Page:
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What’s at stake on final day of MLB regular season – Sportsnet.ca

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Four teams, two National League playoff spots.

And the AL Central champion.

Besides post-season seeding, that’s what remains to be decided on the last scheduled day of this bizarre baseball season. It could all come down to the wire at once in a wild rush, too, with every meaningful game Sunday starting just after 3 p.m. EDT.

“If you said that to me before the season started or on opening day, I would probably look right at you very honestly and say, `I would not be surprised if this season came down to the very last game.’ And that’s what we get,” Minnesota manager Rocco Baldelli said.

Christian Yelich and the Brewers control their own fate. So do Yadier Molina and the Cardinals. The winner of their matchup Sunday in St. Louis punches a post-season ticket. Brett Anderson (4-3) pitches for Milwaukee against Austin Gomber (1-1).

San Francisco is still breathing, but needs help. Bryce Harper and the Philadelphia Phillies need even more.

One more chance to play in October as part of a playoff field expanded to 16 teams this year following a rocky regular season reduced to 60 games because of the coronavirus.

“It’s frustrating because you see the team that you have around you and you know we should be there — we should easily be there,” Phillies outfielder Andrew McCutchen said Saturday night after a 4-3 loss at Tampa Bay left Philadelphia on the brink of elimination. “To be on the outside looking in right now, it can be frustrating at times.”

The Phillies (28-31) got a reprieve hours later, staying in the race when San Francisco lost to San Diego. They need a win Sunday over the Rays and losses by the Giants and Brewers to land their first playoff berth in nine years.

San Francisco (29-30) needs a victory over the visiting Padres and a Brewers loss. The Cardinals (29-28) make it with a win or a Giants loss. Milwaukee (29-30) is in with a win or losses by the Giants and Phillies.

“We just have to keep our head up and try to win,” San Francisco pitcher Johnny Cueto said.

Over in the American League, all eight teams are set. All that’s left to be determined is seeding — and first place in the Central.

Minnesota has a one-game lead and can lock up its second consecutive division crown — and the No. 2 seed in the AL — with a win at home against Cincinnati or a White Sox loss at home to the Cubs.

“I look at that 2019 banner a lot up there at the stadium, so it’d be nice to put another one up there,” Twins reliever Taylor Rogers said.

If the teams finish tied, Chicago wins the division because it holds the tiebreaker over the Twins.

“It would mean a lot for all of us that have been here for the last couple of years,” White Sox infielder Yoan Moncada said through a translator. “It would be a really good starting point for us for the next season because we would have that foundation there.”

AL East champion Tampa Bay has clinched the league’s top seed. Oakland won the AL West and will also play a best-of-three first-round series at home beginning Tuesday — possibly against rival Houston.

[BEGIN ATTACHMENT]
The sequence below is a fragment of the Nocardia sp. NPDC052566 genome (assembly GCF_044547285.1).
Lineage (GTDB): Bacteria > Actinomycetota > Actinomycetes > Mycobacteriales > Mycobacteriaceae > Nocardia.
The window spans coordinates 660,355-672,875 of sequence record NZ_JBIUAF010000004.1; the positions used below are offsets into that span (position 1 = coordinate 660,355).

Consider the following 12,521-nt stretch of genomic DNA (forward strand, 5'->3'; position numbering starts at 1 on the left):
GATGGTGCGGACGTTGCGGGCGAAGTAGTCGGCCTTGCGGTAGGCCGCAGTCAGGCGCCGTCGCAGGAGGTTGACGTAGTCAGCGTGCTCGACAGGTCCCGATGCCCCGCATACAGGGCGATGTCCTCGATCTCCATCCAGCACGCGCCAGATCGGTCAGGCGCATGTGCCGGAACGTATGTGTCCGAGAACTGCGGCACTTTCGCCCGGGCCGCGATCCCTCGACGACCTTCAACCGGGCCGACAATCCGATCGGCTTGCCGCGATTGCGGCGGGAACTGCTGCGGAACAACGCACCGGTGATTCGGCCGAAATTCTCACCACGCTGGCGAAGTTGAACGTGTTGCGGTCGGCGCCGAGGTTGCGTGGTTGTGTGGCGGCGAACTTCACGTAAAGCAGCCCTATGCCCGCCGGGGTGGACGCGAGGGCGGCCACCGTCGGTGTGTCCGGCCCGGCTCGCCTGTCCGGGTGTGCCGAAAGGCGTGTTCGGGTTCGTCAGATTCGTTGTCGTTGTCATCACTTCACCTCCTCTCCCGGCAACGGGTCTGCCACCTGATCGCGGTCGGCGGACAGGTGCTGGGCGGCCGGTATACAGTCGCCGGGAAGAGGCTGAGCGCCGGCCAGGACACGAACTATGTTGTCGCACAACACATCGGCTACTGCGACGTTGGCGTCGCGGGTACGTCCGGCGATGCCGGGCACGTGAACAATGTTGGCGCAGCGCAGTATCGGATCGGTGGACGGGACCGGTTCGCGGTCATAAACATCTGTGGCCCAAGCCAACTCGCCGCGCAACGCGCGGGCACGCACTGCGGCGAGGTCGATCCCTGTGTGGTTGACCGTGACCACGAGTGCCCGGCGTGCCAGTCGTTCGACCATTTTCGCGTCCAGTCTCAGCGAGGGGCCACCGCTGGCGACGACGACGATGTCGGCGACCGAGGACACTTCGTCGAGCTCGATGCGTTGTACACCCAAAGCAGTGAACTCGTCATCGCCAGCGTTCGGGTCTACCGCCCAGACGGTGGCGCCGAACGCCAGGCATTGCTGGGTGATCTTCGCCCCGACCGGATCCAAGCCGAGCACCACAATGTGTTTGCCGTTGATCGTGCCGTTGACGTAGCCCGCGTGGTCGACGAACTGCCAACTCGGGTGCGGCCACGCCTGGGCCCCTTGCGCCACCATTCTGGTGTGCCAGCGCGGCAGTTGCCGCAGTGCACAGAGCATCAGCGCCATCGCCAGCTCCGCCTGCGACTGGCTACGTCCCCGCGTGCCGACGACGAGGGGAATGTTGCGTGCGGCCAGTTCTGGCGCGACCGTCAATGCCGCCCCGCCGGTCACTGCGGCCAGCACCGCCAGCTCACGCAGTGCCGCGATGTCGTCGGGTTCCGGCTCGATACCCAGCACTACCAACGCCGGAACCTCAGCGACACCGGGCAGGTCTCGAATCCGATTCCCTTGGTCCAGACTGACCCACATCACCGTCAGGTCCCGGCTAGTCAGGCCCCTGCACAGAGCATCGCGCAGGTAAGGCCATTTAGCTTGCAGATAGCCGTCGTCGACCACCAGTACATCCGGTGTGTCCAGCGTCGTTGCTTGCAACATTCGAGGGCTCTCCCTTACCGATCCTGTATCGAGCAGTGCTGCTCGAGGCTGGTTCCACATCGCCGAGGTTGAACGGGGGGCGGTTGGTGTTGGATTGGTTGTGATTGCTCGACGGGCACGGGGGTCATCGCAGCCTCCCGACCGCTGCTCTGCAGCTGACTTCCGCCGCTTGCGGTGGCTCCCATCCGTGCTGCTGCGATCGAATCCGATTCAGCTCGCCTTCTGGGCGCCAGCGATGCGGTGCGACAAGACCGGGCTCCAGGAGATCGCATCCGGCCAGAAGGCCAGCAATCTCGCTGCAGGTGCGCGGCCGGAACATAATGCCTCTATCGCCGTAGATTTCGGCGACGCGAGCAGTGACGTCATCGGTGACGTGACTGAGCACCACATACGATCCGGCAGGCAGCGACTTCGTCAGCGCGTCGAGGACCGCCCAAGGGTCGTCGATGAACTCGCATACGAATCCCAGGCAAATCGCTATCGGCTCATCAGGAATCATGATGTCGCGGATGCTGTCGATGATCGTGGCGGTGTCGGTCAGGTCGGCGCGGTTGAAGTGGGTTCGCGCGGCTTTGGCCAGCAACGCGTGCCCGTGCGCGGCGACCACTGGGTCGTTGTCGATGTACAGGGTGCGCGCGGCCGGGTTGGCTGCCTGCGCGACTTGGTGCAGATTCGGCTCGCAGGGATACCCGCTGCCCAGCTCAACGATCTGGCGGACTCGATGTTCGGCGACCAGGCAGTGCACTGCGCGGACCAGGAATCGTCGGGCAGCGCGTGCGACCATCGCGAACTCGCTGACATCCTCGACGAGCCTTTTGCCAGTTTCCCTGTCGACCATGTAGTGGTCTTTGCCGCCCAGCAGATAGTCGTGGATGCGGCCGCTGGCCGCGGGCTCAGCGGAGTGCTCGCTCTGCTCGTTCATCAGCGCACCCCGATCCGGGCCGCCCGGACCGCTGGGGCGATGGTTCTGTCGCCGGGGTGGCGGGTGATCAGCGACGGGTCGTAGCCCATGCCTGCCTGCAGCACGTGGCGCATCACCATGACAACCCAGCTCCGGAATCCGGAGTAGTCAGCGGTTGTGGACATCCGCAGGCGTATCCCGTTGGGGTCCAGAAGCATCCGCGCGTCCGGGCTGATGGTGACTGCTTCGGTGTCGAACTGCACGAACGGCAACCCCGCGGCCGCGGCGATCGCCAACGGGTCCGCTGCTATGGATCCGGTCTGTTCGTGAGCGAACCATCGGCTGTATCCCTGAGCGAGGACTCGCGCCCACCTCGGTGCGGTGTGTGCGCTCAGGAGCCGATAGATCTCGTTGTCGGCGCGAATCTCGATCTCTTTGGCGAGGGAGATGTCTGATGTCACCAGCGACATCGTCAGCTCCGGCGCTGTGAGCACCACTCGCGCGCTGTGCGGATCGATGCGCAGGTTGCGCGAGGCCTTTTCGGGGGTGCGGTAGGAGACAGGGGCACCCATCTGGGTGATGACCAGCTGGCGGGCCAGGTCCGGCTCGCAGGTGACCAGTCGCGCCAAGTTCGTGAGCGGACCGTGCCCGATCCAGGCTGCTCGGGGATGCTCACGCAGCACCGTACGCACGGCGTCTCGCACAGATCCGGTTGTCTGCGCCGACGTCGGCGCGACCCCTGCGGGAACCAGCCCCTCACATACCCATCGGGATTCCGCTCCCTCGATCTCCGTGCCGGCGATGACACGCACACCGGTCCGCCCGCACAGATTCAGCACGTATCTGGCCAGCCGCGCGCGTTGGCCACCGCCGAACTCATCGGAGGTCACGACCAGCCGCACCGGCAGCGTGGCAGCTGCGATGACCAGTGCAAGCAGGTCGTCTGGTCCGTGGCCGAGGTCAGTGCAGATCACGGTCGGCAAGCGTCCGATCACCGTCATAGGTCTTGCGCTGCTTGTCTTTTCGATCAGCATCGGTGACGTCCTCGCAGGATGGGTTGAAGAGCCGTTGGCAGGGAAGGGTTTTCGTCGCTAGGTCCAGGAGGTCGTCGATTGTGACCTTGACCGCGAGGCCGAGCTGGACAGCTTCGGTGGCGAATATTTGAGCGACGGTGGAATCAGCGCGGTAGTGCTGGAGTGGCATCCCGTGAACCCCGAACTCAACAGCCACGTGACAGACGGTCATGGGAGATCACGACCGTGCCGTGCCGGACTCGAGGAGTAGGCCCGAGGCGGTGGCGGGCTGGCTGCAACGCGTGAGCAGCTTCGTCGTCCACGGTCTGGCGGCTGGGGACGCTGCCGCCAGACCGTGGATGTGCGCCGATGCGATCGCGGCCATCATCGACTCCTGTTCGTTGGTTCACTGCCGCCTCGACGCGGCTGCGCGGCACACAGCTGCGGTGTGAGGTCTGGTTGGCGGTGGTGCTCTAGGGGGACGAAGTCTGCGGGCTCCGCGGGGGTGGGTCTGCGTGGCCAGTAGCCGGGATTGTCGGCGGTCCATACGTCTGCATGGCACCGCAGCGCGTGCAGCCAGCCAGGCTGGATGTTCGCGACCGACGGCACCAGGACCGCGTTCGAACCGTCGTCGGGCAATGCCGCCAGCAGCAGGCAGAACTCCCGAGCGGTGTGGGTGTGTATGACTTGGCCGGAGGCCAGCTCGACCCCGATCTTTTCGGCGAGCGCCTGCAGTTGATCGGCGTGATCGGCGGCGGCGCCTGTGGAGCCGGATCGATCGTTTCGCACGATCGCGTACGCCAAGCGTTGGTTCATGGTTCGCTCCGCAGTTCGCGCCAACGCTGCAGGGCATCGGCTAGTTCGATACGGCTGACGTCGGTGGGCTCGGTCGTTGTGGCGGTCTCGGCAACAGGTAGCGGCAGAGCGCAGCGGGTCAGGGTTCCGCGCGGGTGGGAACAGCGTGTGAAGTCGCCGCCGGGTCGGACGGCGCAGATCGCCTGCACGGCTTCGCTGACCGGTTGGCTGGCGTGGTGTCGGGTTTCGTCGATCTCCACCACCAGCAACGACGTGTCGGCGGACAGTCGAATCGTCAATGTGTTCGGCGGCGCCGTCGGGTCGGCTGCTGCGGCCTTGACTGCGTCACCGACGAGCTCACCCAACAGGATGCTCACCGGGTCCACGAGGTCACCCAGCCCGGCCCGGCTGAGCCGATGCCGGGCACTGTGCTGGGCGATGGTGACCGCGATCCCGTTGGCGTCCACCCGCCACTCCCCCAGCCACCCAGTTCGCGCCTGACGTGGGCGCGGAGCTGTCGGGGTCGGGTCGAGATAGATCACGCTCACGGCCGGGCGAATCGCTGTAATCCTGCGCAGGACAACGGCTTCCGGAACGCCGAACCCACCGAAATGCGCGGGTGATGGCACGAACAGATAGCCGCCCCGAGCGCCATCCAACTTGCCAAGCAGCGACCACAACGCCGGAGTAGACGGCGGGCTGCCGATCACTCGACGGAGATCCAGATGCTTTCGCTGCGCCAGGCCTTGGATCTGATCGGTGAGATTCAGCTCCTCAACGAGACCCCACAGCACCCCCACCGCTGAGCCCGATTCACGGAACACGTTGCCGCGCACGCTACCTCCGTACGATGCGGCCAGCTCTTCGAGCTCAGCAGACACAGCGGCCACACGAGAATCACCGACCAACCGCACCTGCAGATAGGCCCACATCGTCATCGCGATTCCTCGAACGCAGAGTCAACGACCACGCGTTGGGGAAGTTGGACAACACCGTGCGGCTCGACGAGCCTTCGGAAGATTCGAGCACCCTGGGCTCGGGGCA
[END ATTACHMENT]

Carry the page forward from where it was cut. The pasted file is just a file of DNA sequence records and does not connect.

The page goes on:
Even without winning the Central, Minnesota is assured of playing at home, where the Twins are a major league-best 24-6. Cleveland can earn home-field advantage with a win over last-place Pittsburgh and a White Sox loss.

The Yankees and Blue Jays are also in, but headed out on the road.

Anthony Rizzo and the Chicago Cubs clinched the NL Central crown Saturday night even while losing to the crosstown White Sox. So the third-seeded Cubs will open at home Wednesday just like the other National League division winners, top-seeded Los Angeles and No. 2 seed Atlanta.

“This one feels good,” Rizzo said.

San Diego will be the No. 4 seed. Cincinnati and surprising Miami have also secured spots, though their seeds are still to be determined.

Houston (29-30), Milwaukee (29-30) or Philadelphia (28-31) could become the first team in major league history to qualify for the post-season with a losing record.

The Astros, who close their season at Texas, have already clinched their fourth straight playoff appearance. That means first-year manager Dusty Baker will take his fifth different franchise to the post-season in that role.

And there’s also a possibility the regular season could extend to Monday.

If the Cardinals lose Sunday and San Francisco wins, St. Louis must head to Detroit for a doubleheader Monday to make up two games postponed by the Cardinals’ coronavirus outbreak this summer.

Makeup games to settle the playoff race. Certainly would be a fitting way to finish the 2020 season.

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Two tied for 36-hole lead at Bermuda Championship – pgatour.com

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“This guy is pretty damn good for an old guy,” said Taylor, who shot an 81, one of nine players who shot in the 80s on the windswept day in Bermuda.

“He fought back and he made the cut, and not many 64-year-olds can do that in the world,” he said. “It was fun to watch him play.”

Funk is the oldest player to make the cut on the PGA TOUR since 65-year-old Tom Watson five years ago in the RBC Heritage at Hilton. The only other players 64 or older to make the cut since 1970 were Jack Nicklaus and Sam Snead.

“And then Funk. You throw that in there, it doesn’t sound right, does it?” Fred Funk said. “I don’t know whether I compete, but making the cut was big.”

It wasn’t easy on a day like this, where the wind was so strong it was difficult to stand up, especially on some of the holes along the ocean.

“Today was really hard,” Armour said. “We didn’t know whether to say get up, get down, what to tell it. We couldn’t judge the distance very well and we had some balls going sideways out there and my ball doesn’t usually go sideways. And it would just get up in the wind and it would go 20 yards further left or right than you wanted it to.”

That made the performance by Clark even more remarkable, although the wind finally caught up with him when he took bogeys on the par-5 seventh and the par-3 eighth to fall back into a tie with Armour.

Clark wasn’t caught up in the late bogeys, especially the last one.

“We all were hitting 6- and 5-irons into a par 3 from 160, and I missed about a 5-footer,” Clark said. “It’s bound to happen. If I didn’t bogey those, it would be one of the best rounds of my career. But it’s pretty hard to play a round with 30 mph wind and not make any bogeys.

“I’m not looking at those last two bogeys,” he said. “I’m up there in contention, and that’s all that matters.”